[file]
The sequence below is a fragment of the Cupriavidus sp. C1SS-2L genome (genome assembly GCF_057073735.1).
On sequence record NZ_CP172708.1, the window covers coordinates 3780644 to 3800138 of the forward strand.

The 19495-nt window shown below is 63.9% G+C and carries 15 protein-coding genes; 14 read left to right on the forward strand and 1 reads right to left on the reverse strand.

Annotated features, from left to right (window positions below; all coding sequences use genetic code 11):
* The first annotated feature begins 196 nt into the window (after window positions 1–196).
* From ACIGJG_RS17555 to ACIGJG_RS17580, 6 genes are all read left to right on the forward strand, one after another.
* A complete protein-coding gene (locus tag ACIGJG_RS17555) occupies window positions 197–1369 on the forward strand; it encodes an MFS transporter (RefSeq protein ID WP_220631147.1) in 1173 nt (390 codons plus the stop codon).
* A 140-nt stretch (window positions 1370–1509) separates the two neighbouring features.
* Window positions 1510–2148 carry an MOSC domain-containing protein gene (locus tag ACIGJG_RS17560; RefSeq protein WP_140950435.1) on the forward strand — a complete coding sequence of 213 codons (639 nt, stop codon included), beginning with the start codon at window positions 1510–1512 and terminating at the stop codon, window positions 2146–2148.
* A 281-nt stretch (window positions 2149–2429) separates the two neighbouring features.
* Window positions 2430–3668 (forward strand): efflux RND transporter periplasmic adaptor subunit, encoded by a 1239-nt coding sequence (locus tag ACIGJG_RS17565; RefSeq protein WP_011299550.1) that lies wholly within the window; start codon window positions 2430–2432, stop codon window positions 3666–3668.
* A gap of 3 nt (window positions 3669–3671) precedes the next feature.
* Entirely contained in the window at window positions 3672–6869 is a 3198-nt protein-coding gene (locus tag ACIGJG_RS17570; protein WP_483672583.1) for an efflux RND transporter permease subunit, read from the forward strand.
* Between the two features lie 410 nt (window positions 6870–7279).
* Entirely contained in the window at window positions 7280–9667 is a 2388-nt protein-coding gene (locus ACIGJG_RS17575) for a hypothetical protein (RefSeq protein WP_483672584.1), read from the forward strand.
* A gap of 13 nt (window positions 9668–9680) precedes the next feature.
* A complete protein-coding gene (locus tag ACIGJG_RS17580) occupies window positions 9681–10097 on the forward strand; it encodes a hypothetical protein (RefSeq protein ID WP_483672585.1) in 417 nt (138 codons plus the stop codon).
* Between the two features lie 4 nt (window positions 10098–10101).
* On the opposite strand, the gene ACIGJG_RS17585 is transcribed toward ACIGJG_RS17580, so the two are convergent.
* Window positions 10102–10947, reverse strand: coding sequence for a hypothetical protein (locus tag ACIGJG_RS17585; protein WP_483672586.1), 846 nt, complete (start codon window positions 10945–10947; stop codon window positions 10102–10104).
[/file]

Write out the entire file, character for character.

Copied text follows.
The sequence below is a fragment of the Cupriavidus sp. C1SS-2L genome (genome assembly GCF_057073735.1).
On sequence record NZ_CP172708.1, the window covers coordinates 3780644 to 3800138 of the forward strand.

The 19495-nt window shown below is 63.9% G+C and carries 15 protein-coding genes; 14 read left to right on the forward strand and 1 reads right to left on the reverse strand.

Annotated features, from left to right (window positions below; all coding sequences use genetic code 11):
* The first annotated feature begins 196 nt into the window (after window positions 1–196).
* From ACIGJG_RS17555 to ACIGJG_RS17580, 6 genes are all read left to right on the forward strand, one after another.
* A complete protein-coding gene (locus tag ACIGJG_RS17555) occupies window positions 197–1369 on the forward strand; it encodes an MFS transporter (RefSeq protein ID WP_220631147.1) in 1173 nt (390 codons plus the stop codon).
* A 140-nt stretch (window positions 1370–1509) separates the two neighbouring features.
* Window positions 1510–2148 carry an MOSC domain-containing protein gene (locus tag ACIGJG_RS17560; RefSeq protein WP_140950435.1) on the forward strand — a complete coding sequence of 213 codons (639 nt, stop codon included), beginning with the start codon at window positions 1510–1512 and terminating at the stop codon, window positions 2146–2148.
* A 281-nt stretch (window positions 2149–2429) separates the two neighbouring features.
* Window positions 2430–3668 (forward strand): efflux RND transporter periplasmic adaptor subunit, encoded by a 1239-nt coding sequence (locus tag ACIGJG_RS17565; RefSeq protein WP_011299550.1) that lies wholly within the window; start codon window positions 2430–2432, stop codon window positions 3666–3668.
* A gap of 3 nt (window positions 3669–3671) precedes the next feature.
* Entirely contained in the window at window positions 3672–6869 is a 3198-nt protein-coding gene (locus tag ACIGJG_RS17570; protein WP_483672583.1) for an efflux RND transporter permease subunit, read from the forward strand.
* Between the two features lie 410 nt (window positions 6870–7279).
* Entirely contained in the window at window positions 7280–9667 is a 2388-nt protein-coding gene (locus ACIGJG_RS17575) for a hypothetical protein (RefSeq protein WP_483672584.1), read from the forward strand.
* A gap of 13 nt (window positions 9668–9680) precedes the next feature.
* A complete protein-coding gene (locus tag ACIGJG_RS17580) occupies window positions 9681–10097 on the forward strand; it encodes a hypothetical protein (RefSeq protein ID WP_483672585.1) in 417 nt (138 codons plus the stop codon).
* Between the two features lie 4 nt (window positions 10098–10101).
* On the opposite strand, the gene ACIGJG_RS17585 is transcribed toward ACIGJG_RS17580, so the two are convergent.
* Window positions 10102–10947, reverse strand: coding sequence for a hypothetical protein (locus tag ACIGJG_RS17585; protein WP_483672586.1), 846 nt, complete (start codon window positions 10945–10947; stop codon window positions 10102–10104).